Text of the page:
"But Mary kept all these things, and pondered them in her heart."
The weather that night was so insignificant in light of everything else that she promptly forgot whether it was cold, hot, or just right. The things that stood out in her mind were details – the smell of fresh hay mixing with the musty, dirty scent of the animals. The incredible clearness of the night sky. Her husband wrapping his tired and blistered feet after their long journey. The look in his eyes: a mix of fear and the responsibility ahead, disappointment in his inability to provide more than a stable, and awe at what had just taken place. And love. Lots of love.
Even more, the details of her new son. The silky dark hair, the incredibly fine eyelashes and nearly invisible eyebrows. The tiniest of finger and toe nails. The unbelievable softness of his face that she couldn’t stop touching. The warm puffs of new breath on her hand as she memorized his features.
She couldn’t remember any pain or discomfort from her journey or experience – she knew it had happened, because it was forever ingrained in Joseph’s memory due to his fear and doubt. Perhaps it was her joy and relief at the safe delivery of her son, perhaps it was the mighty hand of God, relieving her of memories best put away. What she did remember was how soft the hay felt under her exhausted body, how attentive her young new husband was, bringing blankets and cool water. How she couldn’t stop staring at the tiniest of miracles. Her miracle.
She remembered his hand wrapped around her finger, how peacefully he slept, and how for a minute, he wasn’t the Messiah, he was simply her baby son. She was filled with more joy than she’d ever known, and it was as if a multitude of angels joined the song of her heart, “glory to God in the highest.”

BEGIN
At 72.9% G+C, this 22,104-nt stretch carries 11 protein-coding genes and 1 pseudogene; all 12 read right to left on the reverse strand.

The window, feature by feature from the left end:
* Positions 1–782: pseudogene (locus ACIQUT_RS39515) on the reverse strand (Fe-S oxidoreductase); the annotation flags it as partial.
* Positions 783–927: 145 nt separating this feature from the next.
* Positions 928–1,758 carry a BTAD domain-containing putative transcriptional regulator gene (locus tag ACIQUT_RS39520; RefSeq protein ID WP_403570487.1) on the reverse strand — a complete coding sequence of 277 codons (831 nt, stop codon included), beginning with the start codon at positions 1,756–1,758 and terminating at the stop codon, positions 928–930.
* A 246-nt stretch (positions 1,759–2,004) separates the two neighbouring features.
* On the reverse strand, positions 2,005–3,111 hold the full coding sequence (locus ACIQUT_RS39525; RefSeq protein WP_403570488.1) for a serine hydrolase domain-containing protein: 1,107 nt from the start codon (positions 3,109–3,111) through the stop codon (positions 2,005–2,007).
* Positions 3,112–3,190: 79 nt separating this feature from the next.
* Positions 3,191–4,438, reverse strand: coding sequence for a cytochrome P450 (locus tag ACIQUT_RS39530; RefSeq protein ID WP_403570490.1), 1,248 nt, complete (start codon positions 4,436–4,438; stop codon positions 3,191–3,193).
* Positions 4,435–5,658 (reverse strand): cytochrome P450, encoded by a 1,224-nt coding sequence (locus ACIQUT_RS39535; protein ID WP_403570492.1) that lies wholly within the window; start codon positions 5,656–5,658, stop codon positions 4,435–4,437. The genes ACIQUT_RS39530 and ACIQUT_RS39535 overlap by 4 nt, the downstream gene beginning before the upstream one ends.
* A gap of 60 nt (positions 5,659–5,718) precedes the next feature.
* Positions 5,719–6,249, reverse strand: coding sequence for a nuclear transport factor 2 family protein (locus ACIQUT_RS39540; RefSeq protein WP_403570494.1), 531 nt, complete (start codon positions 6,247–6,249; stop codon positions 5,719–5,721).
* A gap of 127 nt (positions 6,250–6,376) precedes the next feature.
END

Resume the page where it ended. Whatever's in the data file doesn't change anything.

The Lord was there. She remembered knowing, in the midst of everything, that He was there. Of course He would be there for the birth of His only Son. In every breath she took, in every cry in the night, He was there looking out for them and He too was aware of every detail of His child.
It was the night that changed everything.
They were sitting there studying and touching this tiny miracle when the shepherds showed up. How many there were was never clear to her, but they bowed, and they worshipped Him, her son. They knew what she and Joseph knew – the Messiah had come in the form of the most innocent of humans. A baby. Her baby. The One who would save the world was nestled warm and asleep in her arms.
She was aware of the look in Joseph’s eyes, one of love, but also recognition that he had no tie to this child other than the man who would raise him, and the weight of that responsibility shone through the look in his determined eyes. He would do his best, and he would do well. Of that she had no doubt.
Her son. So innocent, so peaceful, so beautiful. Did his Father guard his heart so he could sleep tonight? The weight of the world would fall heavy upon him soon enough. She remembered praying “Lord, for tonight, let him be a baby. Let him be my baby boy. This peace will all be gone so soon.”
A simple carpenter and his young wife, raising the King of the world, God’s only begotten son. The responsibility was heavy, the privilege so great. She remembers how young she was, and how much she loved her son – so much so, that she would never be able to put it in words to anyone.
And now, as she waits to join Him and her husband in heaven, she ponders these details she's kept in her heart all these years for the thousandth time. Not the weather, but the star. Not the pain, but the love. She watched his death, she saw them torture her baby boy. She also saw him alive and well again. Her baby? No, her Lord. Her Savior and Redeemer. She simply bore Him and raised Him, His life and accomplishments were of Him and His Father, not her. As John handed her the mug of cool water, she drank and went back to when Joseph brought her water all those years ago.
“Joseph, look at him. Jesus. He’s here.”